Use your traditional IRA for qualified college expenses for you or your family. The retirement funds can be used for books, ... Read Answer >>
  2. Can I contribute to both a 529 plan and a Coverdell education savings account?

    You can contribute to both, and when your child is ready to attend college, as colleges do accept payments from both. There ... Read Answer >>
  3. Is it legal to invest my student loan money?

    Take a risk investing student loans and encounter a legal and moral gray area as well as possible financial challenges along ... Read Answer >>
  4. How much should we put in a 529 each year to pay for college for two kids?

    If we have two kids, three and one years old, and assume we are on track for retirement, how much should we potentially put ... Read Answer >>
  5. What are the most common sources of funds given in a financial aid award letter?

    Read this article to learn about the four most common sources of funding given in a financial aid award letter sent to a ... Read Answer >>
  6. Student loans, federal and private: what's the difference?

    Learn about the differences between federal and private student loans, and discover the types of federal funding available ... Read Answer >>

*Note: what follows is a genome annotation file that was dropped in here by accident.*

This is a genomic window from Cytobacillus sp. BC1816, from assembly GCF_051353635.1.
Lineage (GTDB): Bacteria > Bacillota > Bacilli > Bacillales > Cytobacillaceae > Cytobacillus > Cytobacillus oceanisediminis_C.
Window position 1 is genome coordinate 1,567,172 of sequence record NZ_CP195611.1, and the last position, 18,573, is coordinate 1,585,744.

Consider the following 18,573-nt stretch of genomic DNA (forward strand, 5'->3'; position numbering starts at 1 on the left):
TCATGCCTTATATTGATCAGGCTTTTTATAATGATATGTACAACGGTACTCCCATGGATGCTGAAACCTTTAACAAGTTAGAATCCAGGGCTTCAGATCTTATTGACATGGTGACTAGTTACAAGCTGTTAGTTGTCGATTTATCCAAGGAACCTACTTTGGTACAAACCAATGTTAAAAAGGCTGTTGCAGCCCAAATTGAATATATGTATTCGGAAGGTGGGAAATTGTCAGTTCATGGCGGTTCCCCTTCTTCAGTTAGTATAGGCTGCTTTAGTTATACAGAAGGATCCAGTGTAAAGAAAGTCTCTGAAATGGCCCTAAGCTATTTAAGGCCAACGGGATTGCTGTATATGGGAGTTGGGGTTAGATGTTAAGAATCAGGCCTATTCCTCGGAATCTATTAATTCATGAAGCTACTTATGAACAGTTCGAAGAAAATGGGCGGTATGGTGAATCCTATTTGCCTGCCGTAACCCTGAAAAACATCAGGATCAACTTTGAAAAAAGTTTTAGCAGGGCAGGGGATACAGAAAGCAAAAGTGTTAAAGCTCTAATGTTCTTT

Hot Definitions
  1. White Squire

    Very similar to a "white knight", but instead of purchasing a majority interest, the squire purchases a lesser interest in ...
  2. MACD Technical Indicator

    Moving Average Convergence Divergence (or MACD) is a trend-following momentum indicator that shows the relationship between ...
  3. Over-The-Counter - OTC

    Over-The-Counter (or OTC) is a security traded in some context other than on a formal exchange such as the NYSE, TSX, AMEX, ...
  4. Quarter - Q1, Q2, Q3, Q4

    A three-month period on a financial calendar that acts as a basis for the reporting of earnings and the paying of dividends.
  5. Weighted Average Cost Of Capital - WACC

    Weighted average cost of capital (WACC) is a calculation of a firm's cost of capital in which each category of capital is ...
  6. Basis Point (BPS)

    A unit that is equal to 1/100th of 1%, and is used to denote the change in a financial instrument. The basis point is commonly ...
Trading Center